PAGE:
Post, Texas

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Post is a city in and the county seat of Garza County, Texas, United States.[3] The population was 3,708 at the 2000 census.

There are many ranchers and civic boosters in Garza County.

Contents

Centennial

Post observed its centennial in 2007. Festivities began with a parade and were followed by The All-School Reunion Dance, which featured the band Thrift Store Cowboys from Post, Texas. Old Mill Trade Days offered six hours of live music as well as other activities. Throughout the weekend commemoration, there were art shows, museum exhibits, and theater productions to observe the centennial.

History

Located on the edge of the caprock, Post began under the name "Post City" in 1907 as a utopian colonizing venture of Charles William (C. W.) Post, the breakfast cereal manufacturer, and was originally founded by him as a model town.[4] He purchased 200,000 acres (800 kmĀ²) of ranchland and established the Double U. Company to manage the town's construction. The company built trim houses and numerous structures, which included the Algerita Hotel, a gin, and a textile plant. They planted trees along every street and prohibited alcoholic beverages and brothels. The Double U Company rented and sold farms and houses to settlers. A post office began in a tent during the year of Post City's founding, being established (with the name Post) July 18, 1907, with Frank L. Curtis as first postmaster.[5] Two years later the town had a school, a bank, and a newspaper, the Post City Post. The Garza County paper today is called the Post Dispatch. The railroad reached the town in 1910. The town changed its name to "Post" when it incorporated in 1914, the year of C. W. Post's death. By then, Post had a population of one thousand, ten retail businesses, a dentist, a physician, a sanitarium, and Baptist, Methodist, and Presbyterian churches.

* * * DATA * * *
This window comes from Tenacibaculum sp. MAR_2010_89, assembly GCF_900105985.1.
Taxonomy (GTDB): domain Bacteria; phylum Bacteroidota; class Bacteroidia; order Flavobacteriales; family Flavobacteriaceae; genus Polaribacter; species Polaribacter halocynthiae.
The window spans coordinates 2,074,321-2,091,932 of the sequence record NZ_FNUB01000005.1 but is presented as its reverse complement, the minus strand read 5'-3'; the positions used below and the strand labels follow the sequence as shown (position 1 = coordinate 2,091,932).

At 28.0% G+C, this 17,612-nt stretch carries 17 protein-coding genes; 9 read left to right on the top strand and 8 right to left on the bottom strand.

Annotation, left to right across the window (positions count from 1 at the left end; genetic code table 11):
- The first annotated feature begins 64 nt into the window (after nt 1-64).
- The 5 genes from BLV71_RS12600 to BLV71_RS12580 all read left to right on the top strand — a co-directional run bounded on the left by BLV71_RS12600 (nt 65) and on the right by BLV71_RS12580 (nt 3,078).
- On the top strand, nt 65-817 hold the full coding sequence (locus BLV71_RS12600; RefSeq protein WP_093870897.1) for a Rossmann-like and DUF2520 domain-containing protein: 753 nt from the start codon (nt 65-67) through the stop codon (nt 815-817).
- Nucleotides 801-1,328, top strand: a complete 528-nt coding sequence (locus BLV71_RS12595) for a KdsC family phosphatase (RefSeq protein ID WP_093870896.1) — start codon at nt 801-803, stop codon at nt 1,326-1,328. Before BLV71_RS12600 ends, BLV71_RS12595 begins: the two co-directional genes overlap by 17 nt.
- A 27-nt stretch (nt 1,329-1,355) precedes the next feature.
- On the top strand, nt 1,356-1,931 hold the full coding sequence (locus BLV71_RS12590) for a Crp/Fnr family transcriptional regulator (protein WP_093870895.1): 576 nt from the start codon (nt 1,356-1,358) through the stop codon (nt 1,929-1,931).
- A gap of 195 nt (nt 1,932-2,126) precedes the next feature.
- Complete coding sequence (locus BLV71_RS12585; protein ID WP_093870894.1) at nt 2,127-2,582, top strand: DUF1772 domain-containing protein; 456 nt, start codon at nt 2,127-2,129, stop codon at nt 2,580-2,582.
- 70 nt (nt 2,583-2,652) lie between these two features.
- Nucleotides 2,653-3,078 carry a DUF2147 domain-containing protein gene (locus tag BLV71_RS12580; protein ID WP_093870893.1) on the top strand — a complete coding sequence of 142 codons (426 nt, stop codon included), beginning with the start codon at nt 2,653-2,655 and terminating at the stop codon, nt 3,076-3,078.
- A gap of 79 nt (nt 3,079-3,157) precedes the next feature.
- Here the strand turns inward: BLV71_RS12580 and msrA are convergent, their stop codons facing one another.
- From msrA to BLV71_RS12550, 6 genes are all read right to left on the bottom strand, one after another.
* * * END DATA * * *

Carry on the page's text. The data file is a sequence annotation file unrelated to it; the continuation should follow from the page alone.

The Post estate pledged $75,000, and the town raised $35,000 in 1916 to bid unsuccessfully to become the site of the proposed West Texas Agricultural and Mechanical College, later known as Texas Tech University. Postex Cotton Mills began production in 1913 with 250 employees. When the Post interests sold the business to Ely and Walker Dry Goods Company of St Louis, Missouri in 1945, the plant was producing six million yards of cloth a year and employed 375 workers who manufactured Postex cotton sheets and Garza pillow cases. Ely and Walker sold Postex in 1955 to Burlington Industries, the world's largest textile manufacturer at that time. By 1973, the company employed 450 persons. The mill is now closed.

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